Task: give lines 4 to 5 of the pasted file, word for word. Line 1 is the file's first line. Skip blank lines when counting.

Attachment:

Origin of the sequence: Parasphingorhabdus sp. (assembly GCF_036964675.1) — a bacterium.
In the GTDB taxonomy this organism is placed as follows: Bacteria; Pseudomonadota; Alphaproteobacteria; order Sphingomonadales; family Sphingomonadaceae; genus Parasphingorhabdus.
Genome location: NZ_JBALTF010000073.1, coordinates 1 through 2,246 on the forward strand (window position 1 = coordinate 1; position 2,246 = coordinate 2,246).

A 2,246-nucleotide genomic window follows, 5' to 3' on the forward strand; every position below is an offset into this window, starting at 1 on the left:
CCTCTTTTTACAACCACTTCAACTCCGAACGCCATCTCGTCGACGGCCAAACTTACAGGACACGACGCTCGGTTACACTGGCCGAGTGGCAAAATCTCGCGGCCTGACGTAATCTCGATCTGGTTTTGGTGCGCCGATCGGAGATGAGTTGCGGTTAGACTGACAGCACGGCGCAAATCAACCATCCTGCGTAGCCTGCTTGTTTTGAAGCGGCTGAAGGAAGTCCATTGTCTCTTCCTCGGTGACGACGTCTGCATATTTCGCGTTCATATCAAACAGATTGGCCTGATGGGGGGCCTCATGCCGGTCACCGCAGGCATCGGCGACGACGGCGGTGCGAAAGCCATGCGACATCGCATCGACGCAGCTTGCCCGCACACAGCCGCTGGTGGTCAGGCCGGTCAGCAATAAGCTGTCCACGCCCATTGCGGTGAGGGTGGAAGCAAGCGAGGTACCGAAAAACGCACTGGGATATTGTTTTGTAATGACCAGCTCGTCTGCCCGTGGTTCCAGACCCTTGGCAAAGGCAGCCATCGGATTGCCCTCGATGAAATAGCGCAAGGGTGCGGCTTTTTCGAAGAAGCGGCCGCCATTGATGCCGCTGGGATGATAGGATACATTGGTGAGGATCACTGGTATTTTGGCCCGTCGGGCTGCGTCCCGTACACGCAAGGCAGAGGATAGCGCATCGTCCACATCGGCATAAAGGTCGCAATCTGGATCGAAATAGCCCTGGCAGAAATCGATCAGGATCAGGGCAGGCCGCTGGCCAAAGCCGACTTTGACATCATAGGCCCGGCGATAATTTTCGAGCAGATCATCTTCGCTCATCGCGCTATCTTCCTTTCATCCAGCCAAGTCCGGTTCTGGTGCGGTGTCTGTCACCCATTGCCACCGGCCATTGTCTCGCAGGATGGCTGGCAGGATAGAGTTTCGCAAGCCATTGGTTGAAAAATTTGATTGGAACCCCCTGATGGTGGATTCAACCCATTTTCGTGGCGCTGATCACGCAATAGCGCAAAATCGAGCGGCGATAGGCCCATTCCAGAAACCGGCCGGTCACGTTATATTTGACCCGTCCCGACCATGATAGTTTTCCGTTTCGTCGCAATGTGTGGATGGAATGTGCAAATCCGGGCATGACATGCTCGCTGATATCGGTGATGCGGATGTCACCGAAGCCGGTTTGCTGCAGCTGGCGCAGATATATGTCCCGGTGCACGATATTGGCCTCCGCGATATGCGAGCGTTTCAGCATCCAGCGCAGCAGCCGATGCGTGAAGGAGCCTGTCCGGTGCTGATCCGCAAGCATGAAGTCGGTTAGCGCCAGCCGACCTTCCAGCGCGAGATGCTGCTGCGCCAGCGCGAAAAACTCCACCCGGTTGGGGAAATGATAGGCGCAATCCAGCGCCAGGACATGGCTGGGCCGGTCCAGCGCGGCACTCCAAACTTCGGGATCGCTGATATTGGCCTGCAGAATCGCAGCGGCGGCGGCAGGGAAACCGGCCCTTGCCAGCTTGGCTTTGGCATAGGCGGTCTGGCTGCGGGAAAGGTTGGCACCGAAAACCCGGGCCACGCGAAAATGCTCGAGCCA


A 2,246-nucleotide genomic window follows, 5' to 3' on the forward strand; every position below is an offset into this window, starting at 1 on the left:
CCTCTTTTTACAACCACTTCAACTCCGAACGCCATCTCGTCGACGGCCAAACTTACAGGACACGACGCTCGGTTACACTGGCCGAGTGGCAAAATCTCGCGGCCTGACGTAATCTCGATCTGGTTTTGGTGCGCCGATCGGAGATGAGTTGCGGTTAGACTGACAGCACGGCGCAAATCAACCATCCTGCGTAGCCTGCTTGTTTTGAAGCGGCTGAAGGAAGTCCATTGTCTCTTCCTCGGTGACGACGTCTGCATATTTCGCGTTCATATCAAACAGATTGGCCTGATGGGGGGCCTCATGCCGGTCACCGCAGGCATCGGCGACGACGGCGGTGCGAAAGCCATGCGACATCGCATCGACGCAGCTTGCCCGCACACAGCCGCTGGTGGTCAGGCCGGTCAGCAATAAGCTGTCCACGCCCATTGCGGTGAGGGTGGAAGCAAGCGAGGTACCGAAAAACGCACTGGGATATTGTTTTGTAATGACCAGCTCGTCTGCCCGTGGTTCCAGACCCTTGGCAAAGGCAGCCATCGGATTGCCCTCGATGAAATAGCGCAAGGGTGCGGCTTTTTCGAAGAAGCGGCCGCCATTGATGCCGCTGGGATGATAGGATACATTGGTGAGGATCACTGGTATTTTGGCCCGTCGGGCTGCGTCCCGTACACGCAAGGCAGAGGATAGCGCATCGTCCACATCGGCATAAAGGTCGCAATCTGGATCGAAATAGCCCTGGCAGAAATCGATCAGGATCAGGGCAGGCCGCTGGCCAAAGCCGACTTTGACATCATAGGCCCGGCGATAATTTTCGAGCAGATCATCTTCGCTCATCGCGCTATCTTCCTTTCATCCAGCCAAGTCCGGTTCTGGTGCGGTGTCTGTCACCCATTGCCACCGGCCATTGTCTCGCAGGATGGCTGGCAGGATAGAGTTTCGCAAGCCATTGGTTGAAAAATTTGATTGGAACCCCCTGATGGTGGATTCAACCCATTTTCGTGGCGCTGATCACGCAATAGCGCAAAATCGAGCGGCGATAGGCCCATTCCAGAAACCGGCCGGTCACGTTATATTTGACCCGTCCCGACCATGATAGTTTTCCGTTTCGTCGCAATGTGTGGATGGAATGTGCAAATCCGGGCATGACATGCTCGCTGATATCGGTGATGCGGATGTCACCGAAGCCGGTTTGCTGCAGCTGGCGCAGATATATGTCCCGGTGCACGATATTGGCCTCCGCGATATGCGAGCGTTTCAGCATCCAGCGCAGCAGCCGATGCGTGAAGGAGCCTGTCCGGTGCTGATCCGCAAGCATGAAGTCGGTTAGCGCCAGCCGACCTTCCAGCGCGAGATGCTGCTGCGCCAGCGCGAAAAACTCCACCCGGTTGGGGAAATGATAGGCGCAATCCAGCGCCAGGACATGGCTGGGCCGGTCCAGCGCGGCACTCCAAACTTCGGGATCGCTGATATTGGCCTGCAGAATCGCAGCGGCGGCGGCAGGGAAACCGGCCCTTGCCAGCTTGGCTTTGGCATAGGCGGTCTGGCTGCGGGAAAGGTTGGCACCGAAAACCCGGGCCACGCGAAAATGCTCGAGCCA